Why do I hate my dad? Well, there are many reasons why I hate him. I'm just not sure where to start. I hate his short temper, how he always bursts out of nowhere and starts yelling at me. I hate the way he talks, as if he has gone through everything, as if he knows everything, as if no one else has ever faced anything like he’s had to go through. He's wrong. He knows nothing. There are billions of people out there who have faced hardships in their life, they learned millions of things, and probably also came across things that my dad learned and has kept as good experience and knowledge for himself. However, what they learned and he did not is how to use words to solve problems. What distinguishes my dad from other successful people? Well, it's that tendency to use violence to solve every problem.
The memories of my dad yelling at me, hitting me, swearing and screaming at my face when I was younger, are still very vivid in my mind. There are probably so many more other things, but that's all I know, or at least remember about the past that is starting to reappear in my present. I guess that's just the way he is: hot temper, arrogant, violent person. That is my dad, and he will probably never change.
I go backward from other people who learned that money is important, but then later on realized that it's not as important as they've always thought. But for me, I thought money wasn't important. I thought money couldn’t buy you everything. I realize now that money is important, and it is the only way that can buy me a ticket out of this oppressive, restricted world where the only way I was taught to solve a problem is violence.
It’s hard seeing other families being loving and supporting to one another, while yours is not. It doesn’t seem fair. And you know what? It isn’t fair, and it’s okay to have strong feelings about it. It’s okay to hurt. Wounds from family members take a long time to heal, but the good news is….
It’s funny you wrote this letter now, because I’ve been reading a book about this very thing. It’s called, Life’s Healing Choices, and it has eight steps to help you overcome hurts from the past. And you know what? It’s working.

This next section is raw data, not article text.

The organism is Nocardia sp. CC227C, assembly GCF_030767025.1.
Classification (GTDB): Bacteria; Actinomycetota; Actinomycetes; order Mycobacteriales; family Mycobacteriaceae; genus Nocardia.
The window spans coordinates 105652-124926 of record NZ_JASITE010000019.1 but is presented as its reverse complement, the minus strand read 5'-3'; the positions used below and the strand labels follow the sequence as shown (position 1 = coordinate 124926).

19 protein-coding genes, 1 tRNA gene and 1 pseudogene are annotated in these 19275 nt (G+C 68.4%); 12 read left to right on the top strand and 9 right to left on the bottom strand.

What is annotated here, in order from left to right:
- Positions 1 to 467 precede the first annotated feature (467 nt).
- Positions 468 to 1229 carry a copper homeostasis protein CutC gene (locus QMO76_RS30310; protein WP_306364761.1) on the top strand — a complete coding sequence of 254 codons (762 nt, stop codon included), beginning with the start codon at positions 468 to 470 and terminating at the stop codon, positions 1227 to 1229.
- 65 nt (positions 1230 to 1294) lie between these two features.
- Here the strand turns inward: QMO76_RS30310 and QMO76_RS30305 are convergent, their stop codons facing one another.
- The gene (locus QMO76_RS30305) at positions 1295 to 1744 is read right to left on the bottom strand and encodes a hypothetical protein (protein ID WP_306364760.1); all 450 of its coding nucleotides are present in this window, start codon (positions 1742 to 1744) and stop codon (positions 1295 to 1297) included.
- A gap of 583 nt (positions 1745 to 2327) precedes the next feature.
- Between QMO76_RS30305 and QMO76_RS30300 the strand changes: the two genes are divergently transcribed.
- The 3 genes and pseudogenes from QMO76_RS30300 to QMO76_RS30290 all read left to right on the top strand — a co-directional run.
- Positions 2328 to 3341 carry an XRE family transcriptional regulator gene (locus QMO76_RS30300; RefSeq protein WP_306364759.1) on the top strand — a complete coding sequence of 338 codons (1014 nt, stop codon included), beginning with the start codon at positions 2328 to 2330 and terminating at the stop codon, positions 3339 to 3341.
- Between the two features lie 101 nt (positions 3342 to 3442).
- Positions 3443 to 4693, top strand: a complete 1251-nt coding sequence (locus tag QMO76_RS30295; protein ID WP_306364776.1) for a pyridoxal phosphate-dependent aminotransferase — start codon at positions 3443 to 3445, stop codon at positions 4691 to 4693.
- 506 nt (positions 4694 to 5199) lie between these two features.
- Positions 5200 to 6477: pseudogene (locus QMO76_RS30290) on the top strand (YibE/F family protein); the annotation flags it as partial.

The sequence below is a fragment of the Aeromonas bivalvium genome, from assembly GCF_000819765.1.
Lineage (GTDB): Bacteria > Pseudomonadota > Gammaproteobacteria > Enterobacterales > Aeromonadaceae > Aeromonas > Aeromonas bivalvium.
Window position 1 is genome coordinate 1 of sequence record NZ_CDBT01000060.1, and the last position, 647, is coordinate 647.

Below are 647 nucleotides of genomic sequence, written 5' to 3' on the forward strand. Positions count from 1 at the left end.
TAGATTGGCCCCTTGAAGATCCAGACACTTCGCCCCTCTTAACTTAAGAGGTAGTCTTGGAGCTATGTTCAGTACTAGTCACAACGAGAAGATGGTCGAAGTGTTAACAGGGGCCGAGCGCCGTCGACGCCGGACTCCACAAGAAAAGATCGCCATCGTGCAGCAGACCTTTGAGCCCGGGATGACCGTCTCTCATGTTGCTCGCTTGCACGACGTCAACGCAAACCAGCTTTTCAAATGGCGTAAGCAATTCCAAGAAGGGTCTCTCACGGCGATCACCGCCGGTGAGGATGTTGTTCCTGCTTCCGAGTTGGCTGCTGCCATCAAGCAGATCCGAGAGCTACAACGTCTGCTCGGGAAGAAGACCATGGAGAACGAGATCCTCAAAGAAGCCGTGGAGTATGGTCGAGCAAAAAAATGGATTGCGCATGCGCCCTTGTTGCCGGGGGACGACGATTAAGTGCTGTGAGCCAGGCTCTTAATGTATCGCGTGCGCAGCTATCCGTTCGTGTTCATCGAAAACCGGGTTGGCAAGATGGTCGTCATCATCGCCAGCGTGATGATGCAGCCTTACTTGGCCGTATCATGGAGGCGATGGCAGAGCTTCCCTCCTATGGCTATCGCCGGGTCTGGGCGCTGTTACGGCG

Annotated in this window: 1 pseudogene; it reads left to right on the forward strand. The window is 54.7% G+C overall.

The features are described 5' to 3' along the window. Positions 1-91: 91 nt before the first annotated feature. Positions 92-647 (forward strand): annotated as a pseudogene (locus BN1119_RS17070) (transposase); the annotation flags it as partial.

Let me share with you something I’ve learned from my own experience:
- You can’t take personally your father’s mistakes.
- You can’t control him.
- You can’t fix him, and you can’t change the past.
But you can forgive.
Forgiving doesn’t mean forgetting about what happened and letting your dad “off- of-the-hook” for his actions. It means letting go, so when you think of the past, it doesn’t hurt you anymore. It means letting go, so you can move forward. It means not holding onto that experience anymore, allowing the emotions of it whip you around and strangle the joy out of you.
It’s not easy to forgive. It’s painful work, and I found it helpful to get a friend to go through the steps with me. She helped me pray through the process, and provides support whenever I feel vulnerable. I’m smiling right now, because I know how good it feels to finally let it go and not have those horrible memories going through my mind. You can have this freedom, too. You can.
You can also set boundaries.
Not to punish, but to work toward a healthy relationship with your father. And if you have to, love him from a distance in order to keep yourself emotionally safe. Depending on family customs in your country, this may or may not be an easy thing to do. If you can’t get physical distance from your father, perhaps you can find a safe place in your home to use as a refuge for when you need to get away from his violence.
It sounds like you love your dad and wish for a relationship that’s filled with respect, love and support. If he didn’t change and you did, would that be enough to make this loving relationship happen? I don’t know. But I do know this: It would make you feel better.
And I want you to feel better. I want the pain to melt away from you so you can enjoy your future.
I'm hoping you find a way to work through this hurt and emerge on the other side. Find a book, a class or a friend to help you. You won't regret it.